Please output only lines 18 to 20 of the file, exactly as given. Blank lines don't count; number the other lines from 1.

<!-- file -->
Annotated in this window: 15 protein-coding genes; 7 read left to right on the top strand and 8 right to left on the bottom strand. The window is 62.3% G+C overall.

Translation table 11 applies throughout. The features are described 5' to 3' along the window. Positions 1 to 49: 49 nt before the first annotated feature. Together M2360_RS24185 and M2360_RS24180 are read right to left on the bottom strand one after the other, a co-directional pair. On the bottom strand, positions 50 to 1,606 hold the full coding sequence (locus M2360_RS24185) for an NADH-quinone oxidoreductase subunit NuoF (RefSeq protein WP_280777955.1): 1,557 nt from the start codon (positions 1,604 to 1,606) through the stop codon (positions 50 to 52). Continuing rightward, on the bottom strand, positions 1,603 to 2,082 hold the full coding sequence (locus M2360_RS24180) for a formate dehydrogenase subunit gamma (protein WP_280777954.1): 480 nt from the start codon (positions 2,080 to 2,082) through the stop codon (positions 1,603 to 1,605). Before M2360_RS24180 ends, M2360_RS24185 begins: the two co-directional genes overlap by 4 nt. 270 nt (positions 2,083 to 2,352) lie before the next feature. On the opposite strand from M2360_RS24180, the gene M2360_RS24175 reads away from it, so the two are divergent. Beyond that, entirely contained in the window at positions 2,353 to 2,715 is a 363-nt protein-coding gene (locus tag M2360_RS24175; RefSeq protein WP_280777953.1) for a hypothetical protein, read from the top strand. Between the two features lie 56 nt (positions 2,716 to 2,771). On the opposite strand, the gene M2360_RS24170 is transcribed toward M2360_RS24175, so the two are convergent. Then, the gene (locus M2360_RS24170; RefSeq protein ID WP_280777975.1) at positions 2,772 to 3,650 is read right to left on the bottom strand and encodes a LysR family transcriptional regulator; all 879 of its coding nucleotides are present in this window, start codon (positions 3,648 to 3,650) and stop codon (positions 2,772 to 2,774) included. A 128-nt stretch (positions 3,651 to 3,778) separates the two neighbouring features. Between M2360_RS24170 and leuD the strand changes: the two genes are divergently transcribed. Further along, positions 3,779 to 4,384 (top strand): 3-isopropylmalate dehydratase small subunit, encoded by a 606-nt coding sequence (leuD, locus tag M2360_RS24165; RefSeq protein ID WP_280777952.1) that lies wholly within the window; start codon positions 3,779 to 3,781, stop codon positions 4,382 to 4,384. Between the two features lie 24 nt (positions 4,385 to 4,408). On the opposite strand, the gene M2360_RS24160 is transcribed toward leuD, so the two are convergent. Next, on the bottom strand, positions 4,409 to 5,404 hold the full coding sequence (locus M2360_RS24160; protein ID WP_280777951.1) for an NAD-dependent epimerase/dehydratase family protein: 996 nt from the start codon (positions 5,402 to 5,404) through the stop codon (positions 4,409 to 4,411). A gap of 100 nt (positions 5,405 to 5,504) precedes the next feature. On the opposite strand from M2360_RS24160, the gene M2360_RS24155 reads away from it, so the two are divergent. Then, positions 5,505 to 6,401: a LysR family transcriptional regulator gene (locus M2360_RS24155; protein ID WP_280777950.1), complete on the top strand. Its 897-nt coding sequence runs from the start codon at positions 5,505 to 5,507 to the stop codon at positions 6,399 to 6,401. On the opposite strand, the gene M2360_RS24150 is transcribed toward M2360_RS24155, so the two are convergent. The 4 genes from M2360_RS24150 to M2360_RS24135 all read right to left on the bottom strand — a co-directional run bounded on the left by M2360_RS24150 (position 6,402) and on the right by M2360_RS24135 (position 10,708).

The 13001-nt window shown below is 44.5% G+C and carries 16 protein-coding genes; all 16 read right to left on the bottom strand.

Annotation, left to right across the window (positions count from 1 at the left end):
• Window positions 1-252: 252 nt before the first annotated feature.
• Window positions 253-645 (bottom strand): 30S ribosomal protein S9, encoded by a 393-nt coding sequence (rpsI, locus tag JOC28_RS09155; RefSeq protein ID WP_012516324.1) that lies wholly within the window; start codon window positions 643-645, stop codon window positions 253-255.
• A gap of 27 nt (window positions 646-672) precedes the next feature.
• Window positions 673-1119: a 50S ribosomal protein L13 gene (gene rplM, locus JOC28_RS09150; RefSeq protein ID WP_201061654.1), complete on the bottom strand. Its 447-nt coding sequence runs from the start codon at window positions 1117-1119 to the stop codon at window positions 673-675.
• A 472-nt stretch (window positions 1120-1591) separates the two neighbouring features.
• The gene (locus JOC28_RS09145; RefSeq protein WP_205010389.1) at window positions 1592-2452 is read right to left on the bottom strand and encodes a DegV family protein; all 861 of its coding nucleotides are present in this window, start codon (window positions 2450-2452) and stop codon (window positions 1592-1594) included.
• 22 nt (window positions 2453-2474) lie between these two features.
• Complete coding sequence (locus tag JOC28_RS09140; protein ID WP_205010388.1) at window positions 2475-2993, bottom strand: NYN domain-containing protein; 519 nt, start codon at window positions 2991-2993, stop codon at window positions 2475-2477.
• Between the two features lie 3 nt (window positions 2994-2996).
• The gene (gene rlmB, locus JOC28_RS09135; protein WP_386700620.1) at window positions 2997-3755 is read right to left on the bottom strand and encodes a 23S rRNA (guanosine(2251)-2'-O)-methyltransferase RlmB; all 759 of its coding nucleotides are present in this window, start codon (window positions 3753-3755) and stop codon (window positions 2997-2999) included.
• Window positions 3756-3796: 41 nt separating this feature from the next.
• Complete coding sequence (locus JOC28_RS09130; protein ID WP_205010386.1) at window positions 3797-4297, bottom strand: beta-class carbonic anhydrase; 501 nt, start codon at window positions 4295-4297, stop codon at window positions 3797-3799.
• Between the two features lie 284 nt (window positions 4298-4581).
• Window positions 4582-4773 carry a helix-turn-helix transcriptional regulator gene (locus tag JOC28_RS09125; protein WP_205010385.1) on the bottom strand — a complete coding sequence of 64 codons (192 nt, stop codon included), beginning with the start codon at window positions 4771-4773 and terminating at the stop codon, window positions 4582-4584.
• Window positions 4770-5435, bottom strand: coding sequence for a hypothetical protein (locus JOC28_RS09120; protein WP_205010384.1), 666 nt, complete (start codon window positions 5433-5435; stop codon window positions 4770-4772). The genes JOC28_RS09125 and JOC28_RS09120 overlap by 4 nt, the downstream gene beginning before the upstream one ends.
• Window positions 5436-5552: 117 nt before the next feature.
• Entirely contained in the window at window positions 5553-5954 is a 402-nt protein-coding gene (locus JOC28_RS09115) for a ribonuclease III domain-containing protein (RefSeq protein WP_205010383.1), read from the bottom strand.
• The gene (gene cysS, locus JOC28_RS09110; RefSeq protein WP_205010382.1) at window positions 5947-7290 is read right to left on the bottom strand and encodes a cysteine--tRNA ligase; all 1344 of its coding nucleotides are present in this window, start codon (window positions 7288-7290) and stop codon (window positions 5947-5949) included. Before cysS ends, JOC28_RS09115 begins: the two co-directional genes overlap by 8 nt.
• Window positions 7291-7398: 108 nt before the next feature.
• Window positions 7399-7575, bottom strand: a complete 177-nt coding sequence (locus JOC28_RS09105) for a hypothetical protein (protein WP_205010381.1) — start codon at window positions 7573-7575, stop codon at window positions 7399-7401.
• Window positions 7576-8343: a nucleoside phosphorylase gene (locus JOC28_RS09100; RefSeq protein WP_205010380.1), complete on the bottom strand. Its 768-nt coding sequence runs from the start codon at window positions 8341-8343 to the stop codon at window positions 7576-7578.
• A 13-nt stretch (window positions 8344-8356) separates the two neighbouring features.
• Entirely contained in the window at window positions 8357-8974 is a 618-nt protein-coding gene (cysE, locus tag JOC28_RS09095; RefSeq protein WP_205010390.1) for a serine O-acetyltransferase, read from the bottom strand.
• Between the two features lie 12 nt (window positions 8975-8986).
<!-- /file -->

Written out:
• Window positions 4582-4773 carry a helix-turn-helix transcriptional regulator gene (locus tag JOC28_RS09125; protein WP_205010385.1) on the bottom strand — a complete coding sequence of 64 codons (192 nt, stop codon included), beginning with the start codon at window positions 4771-4773 and terminating at the stop codon, window positions 4582-4584.
• Window positions 4770-5435, bottom strand: coding sequence for a hypothetical protein (locus JOC28_RS09120; protein WP_205010384.1), 666 nt, complete (start codon window positions 5433-5435; stop codon window positions 4770-4772). The genes JOC28_RS09125 and JOC28_RS09120 overlap by 4 nt, the downstream gene beginning before the upstream one ends.
• Window positions 5436-5552: 117 nt before the next feature.